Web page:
EU leaders are seeking new ways to boost fledgling growth and job creation in post-recession Europe. 'Budget flexibility' is the latest catchphrase, but it has rekindled the growth-versus-austerity debate in the bloc.
A new debate about growth has emerged in the 28-nation bloc, pitting Europe's principal austerity advocate, Germany, against the leaders of crisis-hit nations on the continent's southern periphery.
Most vocal in the debate has been Italian Prime Minister Matteo Renzi . Buoyed by his recent success in EU elections, Renzi has led calls for a new direction in EU economic policy.
He thinks the austerity-ravaged nations in the south of Europe can take no more of the bitter medicine which has crushed growth and sent unemployment soaring.
Lashing out at what he called the "high priests of austerity" in a speech before parliament on Tuesday, Renzi called for a more flexible interpretation of the EU's strict deficit and debt rules.
Under the EU's Stability and Growth Pact, member states are not allowed to run deficits in their national budgets higher than 3 percent of gross national product (GDP) and are asked to keep indebtedness below 60 percent of GDP.
"We have always said that we will respect the rules but there are different ways of looking at the question of rules and how to respect them," Renzi told parliament in Rome.
"Stability without growth becomes immobility," he said, adding that the EU should stop acting like a "nagging old aunt."
Italy's PM Matteo Renzi wants the EU to embark on economic policies favoring growth over austerity as he takes over the bloc's rotating presidency.
No rule change
Renzi spoke as Italy prepares to take over the EU's rotating presidency in July. The Italian prime minister has not, however, been explicit about his understanding of greater flexibility.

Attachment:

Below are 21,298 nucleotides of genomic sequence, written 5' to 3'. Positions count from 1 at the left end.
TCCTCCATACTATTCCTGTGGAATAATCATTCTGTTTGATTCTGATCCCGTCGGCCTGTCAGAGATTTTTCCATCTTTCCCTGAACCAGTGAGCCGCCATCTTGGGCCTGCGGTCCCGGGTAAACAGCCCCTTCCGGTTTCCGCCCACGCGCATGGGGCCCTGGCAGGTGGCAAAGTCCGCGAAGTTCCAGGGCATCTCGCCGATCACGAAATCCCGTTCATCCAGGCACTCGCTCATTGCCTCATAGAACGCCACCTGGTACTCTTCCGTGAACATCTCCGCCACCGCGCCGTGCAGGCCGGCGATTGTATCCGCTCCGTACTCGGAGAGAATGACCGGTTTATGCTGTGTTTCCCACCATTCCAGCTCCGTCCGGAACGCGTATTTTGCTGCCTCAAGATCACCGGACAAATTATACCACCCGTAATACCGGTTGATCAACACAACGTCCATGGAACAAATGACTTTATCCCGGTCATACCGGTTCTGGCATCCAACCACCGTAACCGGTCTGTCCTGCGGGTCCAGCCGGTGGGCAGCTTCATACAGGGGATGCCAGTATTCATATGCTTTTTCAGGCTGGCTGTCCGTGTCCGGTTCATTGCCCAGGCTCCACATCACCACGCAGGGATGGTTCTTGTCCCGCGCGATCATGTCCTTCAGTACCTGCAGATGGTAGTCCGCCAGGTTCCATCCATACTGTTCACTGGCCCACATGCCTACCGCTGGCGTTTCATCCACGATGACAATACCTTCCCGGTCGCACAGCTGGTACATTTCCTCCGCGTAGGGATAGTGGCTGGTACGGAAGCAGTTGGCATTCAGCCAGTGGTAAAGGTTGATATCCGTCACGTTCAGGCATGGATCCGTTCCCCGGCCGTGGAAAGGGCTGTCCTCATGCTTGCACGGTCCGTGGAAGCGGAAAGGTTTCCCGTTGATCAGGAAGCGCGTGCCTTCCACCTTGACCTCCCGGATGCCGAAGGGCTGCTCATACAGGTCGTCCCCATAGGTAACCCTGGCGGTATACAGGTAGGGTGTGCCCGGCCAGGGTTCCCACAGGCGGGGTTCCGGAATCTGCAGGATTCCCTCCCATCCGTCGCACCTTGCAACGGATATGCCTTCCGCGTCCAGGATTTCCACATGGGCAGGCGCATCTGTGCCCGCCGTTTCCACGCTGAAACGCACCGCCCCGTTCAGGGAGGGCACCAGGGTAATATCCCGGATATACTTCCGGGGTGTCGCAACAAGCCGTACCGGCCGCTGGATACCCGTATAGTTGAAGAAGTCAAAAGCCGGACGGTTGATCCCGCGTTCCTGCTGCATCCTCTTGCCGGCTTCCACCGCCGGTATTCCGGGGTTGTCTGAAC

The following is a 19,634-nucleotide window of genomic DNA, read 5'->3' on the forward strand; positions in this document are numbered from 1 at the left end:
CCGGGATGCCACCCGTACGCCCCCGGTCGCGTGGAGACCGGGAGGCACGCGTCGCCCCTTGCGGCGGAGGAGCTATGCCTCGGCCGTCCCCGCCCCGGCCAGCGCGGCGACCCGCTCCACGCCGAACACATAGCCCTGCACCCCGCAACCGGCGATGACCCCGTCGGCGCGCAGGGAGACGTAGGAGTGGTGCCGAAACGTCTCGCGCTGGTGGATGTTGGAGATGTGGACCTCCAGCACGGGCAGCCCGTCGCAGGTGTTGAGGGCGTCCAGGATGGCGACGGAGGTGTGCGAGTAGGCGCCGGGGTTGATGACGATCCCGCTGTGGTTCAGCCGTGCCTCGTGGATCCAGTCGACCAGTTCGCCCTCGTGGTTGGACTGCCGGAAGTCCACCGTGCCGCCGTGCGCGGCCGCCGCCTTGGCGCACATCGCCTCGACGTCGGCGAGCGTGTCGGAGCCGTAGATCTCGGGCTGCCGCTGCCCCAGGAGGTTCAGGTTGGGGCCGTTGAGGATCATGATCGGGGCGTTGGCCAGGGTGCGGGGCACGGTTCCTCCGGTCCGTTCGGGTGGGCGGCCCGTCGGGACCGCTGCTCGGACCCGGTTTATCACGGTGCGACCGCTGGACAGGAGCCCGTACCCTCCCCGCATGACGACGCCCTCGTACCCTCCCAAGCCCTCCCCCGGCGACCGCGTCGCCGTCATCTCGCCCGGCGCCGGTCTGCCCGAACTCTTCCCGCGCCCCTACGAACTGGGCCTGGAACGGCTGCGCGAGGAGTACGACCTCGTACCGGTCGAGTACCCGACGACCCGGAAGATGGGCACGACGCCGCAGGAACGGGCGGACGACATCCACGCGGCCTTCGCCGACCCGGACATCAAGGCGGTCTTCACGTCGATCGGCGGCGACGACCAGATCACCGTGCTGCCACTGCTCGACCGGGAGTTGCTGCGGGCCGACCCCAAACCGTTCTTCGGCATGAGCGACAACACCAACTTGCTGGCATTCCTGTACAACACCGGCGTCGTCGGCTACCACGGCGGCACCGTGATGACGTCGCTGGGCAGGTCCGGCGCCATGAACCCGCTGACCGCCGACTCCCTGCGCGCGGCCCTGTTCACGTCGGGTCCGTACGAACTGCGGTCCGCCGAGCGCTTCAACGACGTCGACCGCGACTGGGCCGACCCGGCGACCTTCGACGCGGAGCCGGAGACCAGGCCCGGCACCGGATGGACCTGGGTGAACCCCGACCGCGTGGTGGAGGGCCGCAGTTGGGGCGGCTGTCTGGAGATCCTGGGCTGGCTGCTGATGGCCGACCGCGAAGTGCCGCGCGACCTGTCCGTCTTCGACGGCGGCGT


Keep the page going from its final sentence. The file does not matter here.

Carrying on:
Italy, which is burdened with sovereign debt at about 130 percent of GDP , has long struggled to unlock growth in its sluggish economy.
Diplomats in Brussels said proposals currently being discussed center on excluding investment and research spending from deficit calculations. Another idea swirling in the debate is giving struggling countries more time to bring their budgets back into structural balance, adjusted for the ups and downs of the business cycle.
A draft summit document, presented by EU Council President Hermann van Rompuy, also doesn't mention any changes to the EU rules. But it calls for steps to create growth and jobs, demanding greater support for EU members in need of structural reforms.
Merkel softens stance
Renzi's drive is reportedly backed by France - another major EU laggard in reforming its labor market as well as its pension and welfare systems. But French President Francois Holland has so far shied away from asking for a change in the EU's deficit rules.
Instead, Hollande seeks an EU public investment program in energy and broadband networks.
Jean-Claude Junker could be an ace up Renzi's sleeve as Merkel seeks to push through the former prime minister of Luxembourg as EU Commission President.
Even though France is running afoul of the EU budget targets this year and will likely continue to do so next year, Hollande still supports the course of German Chancellor Angela Merkel. Merkel is opposed to any softening of the goals laid out in the stability and growth pact.
However, in a speech before parliament on Tuesday, Merkel indicated she might be willing to seek a compromise.
"The Stability and Growth Pact offers excellent conditions for promoting growth and competitiveness, with clear guard rails and limits on the one hand, and a lot of instruments allowing flexibility on the other," she told Germany's lower house of parliament, the Bundestag.
Merkel's statement has been trumpeted as a turnaround in German policy in international media. But experts believe all it offers is some scope for a limited policy inflection at the summit on Thursday and Friday.